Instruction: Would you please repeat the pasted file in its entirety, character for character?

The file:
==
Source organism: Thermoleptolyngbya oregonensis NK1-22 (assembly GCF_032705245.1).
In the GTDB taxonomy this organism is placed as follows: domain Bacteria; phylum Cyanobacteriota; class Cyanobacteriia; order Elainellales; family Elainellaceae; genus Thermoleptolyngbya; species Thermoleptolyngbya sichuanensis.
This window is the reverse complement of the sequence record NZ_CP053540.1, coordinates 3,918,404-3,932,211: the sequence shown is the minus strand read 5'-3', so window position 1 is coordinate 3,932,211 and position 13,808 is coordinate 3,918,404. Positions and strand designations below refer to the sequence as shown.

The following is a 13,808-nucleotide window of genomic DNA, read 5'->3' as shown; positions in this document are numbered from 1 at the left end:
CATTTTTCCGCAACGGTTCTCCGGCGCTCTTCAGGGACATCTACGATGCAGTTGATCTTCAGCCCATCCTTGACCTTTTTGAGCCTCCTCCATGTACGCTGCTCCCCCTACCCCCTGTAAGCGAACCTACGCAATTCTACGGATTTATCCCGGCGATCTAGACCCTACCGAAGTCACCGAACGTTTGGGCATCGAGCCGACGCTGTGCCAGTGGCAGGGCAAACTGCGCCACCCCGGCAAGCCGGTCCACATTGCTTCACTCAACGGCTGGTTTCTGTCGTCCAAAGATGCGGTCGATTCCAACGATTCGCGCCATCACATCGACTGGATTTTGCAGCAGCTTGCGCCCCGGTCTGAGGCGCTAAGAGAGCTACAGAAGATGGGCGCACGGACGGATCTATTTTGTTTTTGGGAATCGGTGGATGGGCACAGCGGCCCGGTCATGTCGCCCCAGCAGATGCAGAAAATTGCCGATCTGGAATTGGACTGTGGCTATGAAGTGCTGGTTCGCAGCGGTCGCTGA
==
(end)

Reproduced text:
Source organism: Thermoleptolyngbya oregonensis NK1-22 (assembly GCF_032705245.1).
In the GTDB taxonomy this organism is placed as follows: domain Bacteria; phylum Cyanobacteriota; class Cyanobacteriia; order Elainellales; family Elainellaceae; genus Thermoleptolyngbya; species Thermoleptolyngbya sichuanensis.
This window is the reverse complement of the sequence record NZ_CP053540.1, coordinates 3,918,404-3,932,211: the sequence shown is the minus strand read 5'-3', so window position 1 is coordinate 3,932,211 and position 13,808 is coordinate 3,918,404. Positions and strand designations below refer to the sequence as shown.

The following is a 13,808-nucleotide window of genomic DNA, read 5'->3' as shown; positions in this document are numbered from 1 at the left end:
CATTTTTCCGCAACGGTTCTCCGGCGCTCTTCAGGGACATCTACGATGCAGTTGATCTTCAGCCCATCCTTGACCTTTTTGAGCCTCCTCCATGTACGCTGCTCCCCCTACCCCCTGTAAGCGAACCTACGCAATTCTACGGATTTATCCCGGCGATCTAGACCCTACCGAAGTCACCGAACGTTTGGGCATCGAGCCGACGCTGTGCCAGTGGCAGGGCAAACTGCGCCACCCCGGCAAGCCGGTCCACATTGCTTCACTCAACGGCTGGTTTCTGTCGTCCAAAGATGCGGTCGATTCCAACGATTCGCGCCATCACATCGACTGGATTTTGCAGCAGCTTGCGCCCCGGTCTGAGGCGCTAAGAGAGCTACAGAAGATGGGCGCACGGACGGATCTATTTTGTTTTTGGGAATCGGTGGATGGGCACAGCGGCCCGGTCATGTCGCCCCAGCAGATGCAGAAAATTGCCGATCTGGAATTGGACTGTGGCTATGAAGTGCTGGTTCGCAGCGGTCGCTGA